by Michael Hickman
Origins of "The Little Match-Girl"
Hans Christian Andersen’s fairy tale “The Little Match-girl” began unconventionally. Typically, authors commission illustrators after completing their texts; however, for “The Little Match-girl,” this process was reversed. Publishers approached Andersen with woodcuts by illustrator Johan Thomas Lundbye and solicited a story based on the one Andersen found most intriguing. The image of a melancholy girl, barefoot and wandering a cobbled street quickly arrested him.
In The Annotated Hans Christian Andersen (TAHCA), editor Maria Tatar notes that below Lundbye’s beleaguered girl appeared the phrase: “Do good when you give.” TAHCA also includes a transcription of Andersen’s emotional and introspective reaction to the image: “‘While I was at [an opulent manor in Denmark],’ Andersen later recalled in his travel diaries, ‘in this time of luxury and plenty, a publisher sent three woodcuts asking me to pick one and write a little story around it. I chose a scene that depicted poverty and deprivation, a ragged little girl with a handful of matches—‘The Little Match-girl’—the contrast between our life at Augustenborg and her world.’” His humility and empathy are poignant, especially for those of us today who live in the midst of plenty.
Andersen’s choice to call this figure the ‘little’ match-girl bears importance. TAHCA relates that the denotation ‘little’—when used in fairy tales—indicates that the anointed character will invariably experience tragedy. Such is the plight of our little match-girl.
Lang’s setting of her narrative truly embodies the sorrow of Lundbye’s woodcut and Andersen’s response to it. While Andersen felt torn between his world of luxury and the girl’s life of poverty, Lang explores this dichotomy by extrapolating the tensions between the ‘sacred’ and the ‘profane.’ Through the introduction of Christ’s suffering via Bach’s passion texts, Lang provides a ‘this-worldly’ treatment of the girl’s suffering alongside something more fundamentally ‘other-worldly’ and spiritual. Lang’s music is—by itself—striking, but the more we peel back the layers of the little match girl passion, the more complicated and rich it becomes.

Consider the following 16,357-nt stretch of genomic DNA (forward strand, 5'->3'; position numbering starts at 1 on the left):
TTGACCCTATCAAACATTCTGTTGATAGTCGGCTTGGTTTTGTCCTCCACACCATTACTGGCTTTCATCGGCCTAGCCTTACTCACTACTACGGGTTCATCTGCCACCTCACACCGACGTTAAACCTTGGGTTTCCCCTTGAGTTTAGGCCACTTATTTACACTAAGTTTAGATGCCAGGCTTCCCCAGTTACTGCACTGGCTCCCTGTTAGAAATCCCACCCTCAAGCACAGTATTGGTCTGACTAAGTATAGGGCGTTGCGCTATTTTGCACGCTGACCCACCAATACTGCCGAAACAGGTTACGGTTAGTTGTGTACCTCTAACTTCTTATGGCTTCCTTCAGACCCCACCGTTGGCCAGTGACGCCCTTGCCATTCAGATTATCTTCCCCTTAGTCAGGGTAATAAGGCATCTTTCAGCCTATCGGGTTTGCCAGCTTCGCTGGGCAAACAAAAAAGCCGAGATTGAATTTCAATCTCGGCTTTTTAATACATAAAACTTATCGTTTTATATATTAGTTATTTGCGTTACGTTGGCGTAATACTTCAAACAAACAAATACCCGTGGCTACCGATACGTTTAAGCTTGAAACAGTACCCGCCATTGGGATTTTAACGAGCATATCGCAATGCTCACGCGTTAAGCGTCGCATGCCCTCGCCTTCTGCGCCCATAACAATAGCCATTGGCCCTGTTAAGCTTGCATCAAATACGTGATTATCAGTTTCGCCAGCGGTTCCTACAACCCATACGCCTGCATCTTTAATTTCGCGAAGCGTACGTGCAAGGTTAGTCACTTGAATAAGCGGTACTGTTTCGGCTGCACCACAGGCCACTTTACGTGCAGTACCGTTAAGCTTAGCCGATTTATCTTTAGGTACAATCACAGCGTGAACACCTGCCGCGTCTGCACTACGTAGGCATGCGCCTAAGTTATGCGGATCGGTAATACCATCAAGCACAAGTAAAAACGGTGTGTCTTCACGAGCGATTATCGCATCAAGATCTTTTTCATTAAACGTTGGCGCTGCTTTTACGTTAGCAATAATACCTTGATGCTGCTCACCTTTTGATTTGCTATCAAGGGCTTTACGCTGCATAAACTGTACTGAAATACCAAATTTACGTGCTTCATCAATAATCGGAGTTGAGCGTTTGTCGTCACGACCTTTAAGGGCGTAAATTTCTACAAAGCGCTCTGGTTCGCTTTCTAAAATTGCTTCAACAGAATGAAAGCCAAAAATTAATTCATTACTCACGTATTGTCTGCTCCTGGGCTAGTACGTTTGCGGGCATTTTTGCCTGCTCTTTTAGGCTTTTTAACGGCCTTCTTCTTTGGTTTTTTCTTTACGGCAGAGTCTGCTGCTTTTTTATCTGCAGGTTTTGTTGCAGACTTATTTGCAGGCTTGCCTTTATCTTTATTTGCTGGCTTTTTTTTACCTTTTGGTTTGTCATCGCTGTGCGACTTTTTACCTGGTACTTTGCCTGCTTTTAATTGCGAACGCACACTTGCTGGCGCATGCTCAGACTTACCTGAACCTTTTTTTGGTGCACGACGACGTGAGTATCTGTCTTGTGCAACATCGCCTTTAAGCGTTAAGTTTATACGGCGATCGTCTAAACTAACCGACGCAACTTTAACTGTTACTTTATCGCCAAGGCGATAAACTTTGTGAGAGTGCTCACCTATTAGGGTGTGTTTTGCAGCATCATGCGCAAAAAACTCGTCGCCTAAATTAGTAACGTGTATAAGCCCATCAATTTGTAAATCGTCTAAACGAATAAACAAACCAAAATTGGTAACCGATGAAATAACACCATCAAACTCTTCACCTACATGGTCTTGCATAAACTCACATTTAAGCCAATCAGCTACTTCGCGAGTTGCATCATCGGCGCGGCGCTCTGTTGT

"The Little Match-Girl" in print
“The Little Match-girl” (Danish: “Den Lille Pige med Svovlstikkerne”) debuted in Dansk Folkekalender for 1846 (Danish Folk Calendar for 1846); the publishers who contacted Anderson with Lundbye’s woodcuts commissioned several stories to give their calendar more appeal. Regarding the story’s first publication in book form, “The Little Match Girl” was first found in 1848’s Nye Eventyr (New Fairy-Tales) and soon thereafter in 1850’s Eventyr (Fairy-Tales). The last Danish publication during Andersen’s lifetime came in the March 1863 Eventyr og Historier (Fairy Tales and Stories).
Regarding Andersen’s broader literary impact, several of his acclaimed fairy tales actually appeared in America before they saw Danish release. In the introduction to The Andersen-Scudder Letters, Jean Hersholt, a celebrated Danish-American film and radio personality, noted that “The widespread acceptance of his work in America was a never ending source of gratification to him.” Andersen felt it appropriate to ‘reward’ American audiences for their support by offering exclusive access several stories (which would become highly lauded), including “Lucky Peer,” “The Great Sea-Serpent,” “The Gardener and the Manor,” and “The Flea and the Professor.” And while his “American editor, publisher, and translator” Horace Elisha Scudder encouraged him to visit the United States to greet his adoring fans, unfortunately, Andersen’s “susceptibility to seasickness was one reason why he did not cross the Atlantic.”
Andersen’s mark on the literary world is evident, and the fairy tale category of his oeuvre is impressive; Anderson published 168 fairy tales between 1835 and 1872. Likewise, the staggering number of illustrations and translations (both professional and amateur) produced since then are a testament to Andersen’s strengths as a storyteller.
I own a 1942 edition of Andersen’s Fairy Tales, translated by the same Jean Hersholt mentioned above and illustrated by Fritz Kredel. There’s only one image of the little match-girl; it portrays the delicious roast goose she fantasizes about while lighting those few remaining matches in an attempt to keep herself warm.
It’s been an absolute pleasure learning about the provenance and publication of “The Little Match-girl” in preparation for the little match girl passion. While most composers usually provide musicians with performance notes to inform their performances, the little match girl passion has required a more investigative approach for The Valley 7. Practicing and polishing Lang’s epic piece has been an unforgettable experience, but truly immersing ourselves in the nuance, the depth, and the history of this text’s composition has been equally rewarding.